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The Day Did Sneak Up On The Night - 98%

SweetLeaf95, May 7th, 2018

As per the previous review, In Trance is one of three flawless records by Scorpions put fourth in the '70s, along with Virgin Killer and Taken By Force. Being the first of the three, this was also the album that really brought the heavy metal formula that the boys from Germany were cooking up to a complete, ready for consumption. Not to say the records preceding it weren't metal at all, but they didn't implement the stylistics as thoroughly as they did on this record. But what really sets it apart from the others? The raw, crunchy production!

Being as stripped down as this is, it actually works as an advantage, as it gives the overall quality an echo-like reverberation that adds a layer of atmosphere. The title track shows this very well, and this record is one of the most vocally harmonic albums that they would ever put out. The chorus on this is absolutely fantastic, being led by a softer guitar lick. The hard riffs of the mighty "Dark Lady" also display some of the most intense emotion with the simplistic rawness of power chords, topped by vocals shared by Ulrich and Klaus alike. This certainly adds to the harmonic overload and sets the stage for the thickness present throughout. Plus, the fret tapping axe-work shown by Uli to separate the versus is pretty stellar! "Robot Man" is another one of the heavier tracks, dropping down and slugging us with one of Schenker's signature rhythms. Also noteworthy to point out the robotic touch that was added to the vocals on this; some may hate that, I think it's fitting.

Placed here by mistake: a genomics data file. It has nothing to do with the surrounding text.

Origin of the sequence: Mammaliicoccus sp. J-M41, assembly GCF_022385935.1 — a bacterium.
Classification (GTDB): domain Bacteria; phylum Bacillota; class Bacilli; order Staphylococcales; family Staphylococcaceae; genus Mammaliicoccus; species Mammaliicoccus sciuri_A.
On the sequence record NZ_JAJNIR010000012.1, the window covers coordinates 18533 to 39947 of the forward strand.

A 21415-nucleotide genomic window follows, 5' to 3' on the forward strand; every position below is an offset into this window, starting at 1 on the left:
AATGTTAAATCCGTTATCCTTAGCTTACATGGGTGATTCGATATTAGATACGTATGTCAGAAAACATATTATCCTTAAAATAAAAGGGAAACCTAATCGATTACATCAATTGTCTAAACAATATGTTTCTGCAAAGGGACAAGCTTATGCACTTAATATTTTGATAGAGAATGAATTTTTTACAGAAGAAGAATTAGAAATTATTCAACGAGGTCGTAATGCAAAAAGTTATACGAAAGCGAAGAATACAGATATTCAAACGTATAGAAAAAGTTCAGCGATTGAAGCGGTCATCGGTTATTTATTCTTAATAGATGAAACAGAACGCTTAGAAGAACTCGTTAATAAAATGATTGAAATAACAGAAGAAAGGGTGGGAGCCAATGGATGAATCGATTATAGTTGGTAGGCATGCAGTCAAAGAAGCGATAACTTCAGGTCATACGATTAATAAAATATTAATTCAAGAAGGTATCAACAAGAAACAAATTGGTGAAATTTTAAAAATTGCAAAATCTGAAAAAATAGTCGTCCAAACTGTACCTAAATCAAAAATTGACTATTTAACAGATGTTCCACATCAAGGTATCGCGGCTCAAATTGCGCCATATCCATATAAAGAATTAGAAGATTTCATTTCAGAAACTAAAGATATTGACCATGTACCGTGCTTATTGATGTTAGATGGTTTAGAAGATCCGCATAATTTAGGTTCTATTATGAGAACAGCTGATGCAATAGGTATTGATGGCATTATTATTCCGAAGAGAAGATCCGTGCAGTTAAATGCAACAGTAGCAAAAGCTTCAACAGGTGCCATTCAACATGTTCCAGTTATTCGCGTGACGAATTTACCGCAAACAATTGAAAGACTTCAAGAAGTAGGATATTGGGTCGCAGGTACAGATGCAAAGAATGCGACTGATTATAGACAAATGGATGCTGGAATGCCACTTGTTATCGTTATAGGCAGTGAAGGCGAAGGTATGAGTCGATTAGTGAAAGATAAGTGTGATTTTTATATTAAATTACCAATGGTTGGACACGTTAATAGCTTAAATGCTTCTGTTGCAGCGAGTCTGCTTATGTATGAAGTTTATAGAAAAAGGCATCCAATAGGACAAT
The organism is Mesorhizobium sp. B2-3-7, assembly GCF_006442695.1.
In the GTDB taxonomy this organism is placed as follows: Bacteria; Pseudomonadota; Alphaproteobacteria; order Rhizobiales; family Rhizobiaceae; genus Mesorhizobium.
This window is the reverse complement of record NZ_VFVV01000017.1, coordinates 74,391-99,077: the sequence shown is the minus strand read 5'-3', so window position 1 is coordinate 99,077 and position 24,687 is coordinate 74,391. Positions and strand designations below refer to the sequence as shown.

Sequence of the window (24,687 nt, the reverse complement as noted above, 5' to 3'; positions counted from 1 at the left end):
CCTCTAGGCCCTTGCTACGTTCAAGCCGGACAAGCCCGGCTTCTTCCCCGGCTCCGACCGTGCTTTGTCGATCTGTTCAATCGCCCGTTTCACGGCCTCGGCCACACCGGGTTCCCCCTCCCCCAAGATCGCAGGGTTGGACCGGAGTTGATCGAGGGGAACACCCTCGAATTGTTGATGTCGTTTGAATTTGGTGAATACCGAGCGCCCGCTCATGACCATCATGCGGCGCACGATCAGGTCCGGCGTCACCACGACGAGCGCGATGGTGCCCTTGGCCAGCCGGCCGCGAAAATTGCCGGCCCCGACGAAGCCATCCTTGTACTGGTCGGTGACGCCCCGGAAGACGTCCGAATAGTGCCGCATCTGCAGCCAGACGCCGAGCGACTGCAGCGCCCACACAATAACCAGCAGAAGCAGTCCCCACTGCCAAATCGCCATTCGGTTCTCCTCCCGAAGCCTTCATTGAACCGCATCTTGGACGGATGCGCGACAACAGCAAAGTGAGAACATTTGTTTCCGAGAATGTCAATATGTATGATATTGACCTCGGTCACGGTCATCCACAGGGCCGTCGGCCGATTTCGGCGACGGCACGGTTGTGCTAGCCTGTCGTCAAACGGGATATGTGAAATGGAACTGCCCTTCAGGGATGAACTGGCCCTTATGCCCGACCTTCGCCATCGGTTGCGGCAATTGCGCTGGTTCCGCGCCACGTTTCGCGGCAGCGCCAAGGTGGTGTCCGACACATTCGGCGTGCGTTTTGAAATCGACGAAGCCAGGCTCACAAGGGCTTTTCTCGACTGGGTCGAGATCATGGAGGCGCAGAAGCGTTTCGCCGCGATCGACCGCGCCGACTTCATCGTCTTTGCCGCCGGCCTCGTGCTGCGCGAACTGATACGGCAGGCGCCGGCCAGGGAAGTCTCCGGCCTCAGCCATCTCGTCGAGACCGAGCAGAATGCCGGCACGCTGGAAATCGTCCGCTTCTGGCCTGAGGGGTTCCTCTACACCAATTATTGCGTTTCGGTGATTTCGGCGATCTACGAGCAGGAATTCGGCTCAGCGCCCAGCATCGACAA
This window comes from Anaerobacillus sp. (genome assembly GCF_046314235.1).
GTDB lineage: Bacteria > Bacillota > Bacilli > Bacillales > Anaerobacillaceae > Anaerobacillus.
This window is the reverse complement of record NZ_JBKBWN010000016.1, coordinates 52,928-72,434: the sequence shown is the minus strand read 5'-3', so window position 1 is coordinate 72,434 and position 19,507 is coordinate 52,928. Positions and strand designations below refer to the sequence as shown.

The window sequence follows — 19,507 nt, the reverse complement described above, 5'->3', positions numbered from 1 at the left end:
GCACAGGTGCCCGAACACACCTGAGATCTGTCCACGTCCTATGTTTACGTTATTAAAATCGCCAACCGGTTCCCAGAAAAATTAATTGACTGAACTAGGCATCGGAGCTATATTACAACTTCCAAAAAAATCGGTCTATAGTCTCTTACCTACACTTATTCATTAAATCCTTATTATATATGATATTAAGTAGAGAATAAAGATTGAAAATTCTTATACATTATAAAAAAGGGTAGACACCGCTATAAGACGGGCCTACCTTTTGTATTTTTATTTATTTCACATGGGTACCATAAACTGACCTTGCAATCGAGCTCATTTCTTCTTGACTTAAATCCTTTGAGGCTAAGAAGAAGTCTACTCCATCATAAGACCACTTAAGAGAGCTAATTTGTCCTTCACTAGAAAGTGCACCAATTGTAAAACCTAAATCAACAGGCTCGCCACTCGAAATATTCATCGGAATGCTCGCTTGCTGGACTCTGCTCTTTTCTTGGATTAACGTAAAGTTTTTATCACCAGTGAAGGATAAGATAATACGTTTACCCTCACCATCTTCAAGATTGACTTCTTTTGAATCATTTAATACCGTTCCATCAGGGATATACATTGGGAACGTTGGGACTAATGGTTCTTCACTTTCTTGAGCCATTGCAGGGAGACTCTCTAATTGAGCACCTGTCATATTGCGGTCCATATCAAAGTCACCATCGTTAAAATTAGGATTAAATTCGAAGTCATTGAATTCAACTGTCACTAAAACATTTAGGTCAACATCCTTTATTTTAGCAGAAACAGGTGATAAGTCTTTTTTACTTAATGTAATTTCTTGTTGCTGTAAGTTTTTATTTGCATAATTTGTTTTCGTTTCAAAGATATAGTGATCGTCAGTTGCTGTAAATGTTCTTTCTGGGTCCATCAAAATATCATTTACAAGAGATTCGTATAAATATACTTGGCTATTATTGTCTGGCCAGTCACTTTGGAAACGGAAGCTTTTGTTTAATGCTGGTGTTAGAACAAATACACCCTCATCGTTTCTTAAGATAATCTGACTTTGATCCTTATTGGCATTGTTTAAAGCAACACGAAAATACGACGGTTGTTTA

Bass work stands out on this album more than ever, which is another standout factor to defining the heavy sound on here. I would go as far to even say that some of this is in the ballpark of Motorhead, but not quite as intense. You can certainly see influence from here in Motorhead's work in the years to come. Switching from minor to major keys is fairly prominent on In Trance, seeing that a lot of the tracks shift moods a lot, keeping the listener on their feet. "Life's Like A River" is a pretty good candidate to represent this, but even the guitar driven rocker "Sun In My Hand" does a fair amount of this. Roth does the vocals on that track as well, but the aim is to see the pure genius that lies within his instrumentation.

This was the start to a perfect run of records, and the start to this band's musical peak. No dull moments exist on this record. There's constant change throughout, it's raw and heavy, and loaded with harmonics that few bands of the time could come close to matching. Another absolute essential album in the realm of heavy metal.